Spanish Flu

New York City fared better than Boston and Philadelphia during the 1918 flu epidemic

By Amita Parashar


Typist wearing a face mask to protect against infection. (Wikimedia Commons)

Between 1918 and 1919, the Spanish flu, as it came to be called, made its way around the globe, killing between 20 and 50 million people. Although the virus made one of its earliest appearances in Queens (in March 1918), New York emerged from the epidemic relatively unscathed. Experts say that New York City had the best public health department in the world at that time, and thus fared better than other American cities. Some 30,000 New Yorkers died: a death rate of 4.7 per 1,000 people as opposed to 6.5 and 7.3 for Boston and Philadelphia, respectively. The city’s infrastructure allowed public health workers to reuse quarantine hospitals, create ordinances against spitting and establish timetables for business hours in order to decongest the subways, preventing transmission.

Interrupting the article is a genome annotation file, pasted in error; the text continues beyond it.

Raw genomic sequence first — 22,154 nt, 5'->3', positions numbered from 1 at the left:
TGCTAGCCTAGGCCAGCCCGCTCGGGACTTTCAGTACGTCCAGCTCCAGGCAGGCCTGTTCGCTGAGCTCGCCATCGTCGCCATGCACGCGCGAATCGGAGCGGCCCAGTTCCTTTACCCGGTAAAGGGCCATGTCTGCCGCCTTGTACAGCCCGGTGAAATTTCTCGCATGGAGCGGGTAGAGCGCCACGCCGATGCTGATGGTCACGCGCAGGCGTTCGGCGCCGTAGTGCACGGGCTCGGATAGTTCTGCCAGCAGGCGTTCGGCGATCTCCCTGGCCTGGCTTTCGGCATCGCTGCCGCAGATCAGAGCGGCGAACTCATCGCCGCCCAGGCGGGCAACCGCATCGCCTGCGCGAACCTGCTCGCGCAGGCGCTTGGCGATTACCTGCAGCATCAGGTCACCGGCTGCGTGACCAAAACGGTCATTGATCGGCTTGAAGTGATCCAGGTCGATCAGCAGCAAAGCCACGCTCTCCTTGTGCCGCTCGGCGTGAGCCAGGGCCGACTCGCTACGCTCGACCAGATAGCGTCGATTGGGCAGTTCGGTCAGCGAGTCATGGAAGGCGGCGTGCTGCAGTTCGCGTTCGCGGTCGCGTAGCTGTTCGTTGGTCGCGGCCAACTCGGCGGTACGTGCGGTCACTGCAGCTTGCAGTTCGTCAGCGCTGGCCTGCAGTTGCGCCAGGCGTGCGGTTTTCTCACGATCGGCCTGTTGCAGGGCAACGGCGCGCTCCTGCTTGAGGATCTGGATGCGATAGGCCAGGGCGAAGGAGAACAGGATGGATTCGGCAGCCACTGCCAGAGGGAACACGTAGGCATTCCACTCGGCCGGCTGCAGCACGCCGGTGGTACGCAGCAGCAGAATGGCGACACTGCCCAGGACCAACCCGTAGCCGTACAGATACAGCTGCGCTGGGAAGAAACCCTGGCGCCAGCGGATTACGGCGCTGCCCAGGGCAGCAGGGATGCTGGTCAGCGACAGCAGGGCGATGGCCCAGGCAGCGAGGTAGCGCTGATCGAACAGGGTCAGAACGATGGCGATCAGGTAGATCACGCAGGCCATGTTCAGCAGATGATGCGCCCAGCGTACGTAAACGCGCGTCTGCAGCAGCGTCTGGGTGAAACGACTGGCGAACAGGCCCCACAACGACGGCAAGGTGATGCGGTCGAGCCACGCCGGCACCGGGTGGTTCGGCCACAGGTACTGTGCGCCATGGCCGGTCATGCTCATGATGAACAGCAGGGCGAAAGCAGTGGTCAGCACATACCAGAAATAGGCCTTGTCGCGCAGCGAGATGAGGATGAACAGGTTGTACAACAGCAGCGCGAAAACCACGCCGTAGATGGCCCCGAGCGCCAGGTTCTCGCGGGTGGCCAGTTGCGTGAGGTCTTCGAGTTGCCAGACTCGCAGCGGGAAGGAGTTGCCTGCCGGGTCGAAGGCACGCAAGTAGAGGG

At the same time, though, the city seemed strangely unconcerned about the epidemic. Newspapers wrote about it only sporadically. Then-health commissioner, Royal Copeland, saw no need to alarm New Yorkers. “You haven’t heard of doughboys getting it, have you? You bet, you haven’t … no need for our people to worry over the matter,” he said. As influenza appeared at the city’s ports, some ships, like the Bergensfjord of Norway, were quarantined, but others were let through. Officials did not want to interrupt the passage of troops and supplies for a very small virus. Historian Alfred Crosby wrote that New York’s government and people ignored the flu to an “amazing extent.” They were, it would seem, amazingly lucky.


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